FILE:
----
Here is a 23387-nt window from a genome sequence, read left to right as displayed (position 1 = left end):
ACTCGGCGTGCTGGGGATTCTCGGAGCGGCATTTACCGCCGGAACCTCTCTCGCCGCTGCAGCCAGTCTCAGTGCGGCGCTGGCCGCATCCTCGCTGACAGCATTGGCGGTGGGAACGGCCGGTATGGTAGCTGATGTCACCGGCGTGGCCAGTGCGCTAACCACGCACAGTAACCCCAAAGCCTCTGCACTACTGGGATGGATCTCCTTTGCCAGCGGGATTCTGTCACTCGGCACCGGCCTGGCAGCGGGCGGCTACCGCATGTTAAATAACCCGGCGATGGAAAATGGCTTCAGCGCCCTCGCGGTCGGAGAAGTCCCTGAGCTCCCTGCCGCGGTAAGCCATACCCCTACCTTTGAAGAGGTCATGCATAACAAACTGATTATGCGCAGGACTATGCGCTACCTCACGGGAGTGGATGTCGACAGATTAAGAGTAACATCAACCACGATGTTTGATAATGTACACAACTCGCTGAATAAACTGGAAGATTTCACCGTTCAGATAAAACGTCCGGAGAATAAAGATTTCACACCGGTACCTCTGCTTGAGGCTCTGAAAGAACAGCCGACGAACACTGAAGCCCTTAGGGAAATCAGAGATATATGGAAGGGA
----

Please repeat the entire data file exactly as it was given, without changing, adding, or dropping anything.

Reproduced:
Here is a 23387-nt window from a genome sequence, read left to right as displayed (position 1 = left end):
ACTCGGCGTGCTGGGGATTCTCGGAGCGGCATTTACCGCCGGAACCTCTCTCGCCGCTGCAGCCAGTCTCAGTGCGGCGCTGGCCGCATCCTCGCTGACAGCATTGGCGGTGGGAACGGCCGGTATGGTAGCTGATGTCACCGGCGTGGCCAGTGCGCTAACCACGCACAGTAACCCCAAAGCCTCTGCACTACTGGGATGGATCTCCTTTGCCAGCGGGATTCTGTCACTCGGCACCGGCCTGGCAGCGGGCGGCTACCGCATGTTAAATAACCCGGCGATGGAAAATGGCTTCAGCGCCCTCGCGGTCGGAGAAGTCCCTGAGCTCCCTGCCGCGGTAAGCCATACCCCTACCTTTGAAGAGGTCATGCATAACAAACTGATTATGCGCAGGACTATGCGCTACCTCACGGGAGTGGATGTCGACAGATTAAGAGTAACATCAACCACGATGTTTGATAATGTACACAACTCGCTGAATAAACTGGAAGATTTCACCGTTCAGATAAAACGTCCGGAGAATAAAGATTTCACACCGGTACCTCTGCTTGAGGCTCTGAAAGAACAGCCGACGAACACTGAAGCCCTTAGGGAAATCAGAGATATATGGAAGGGA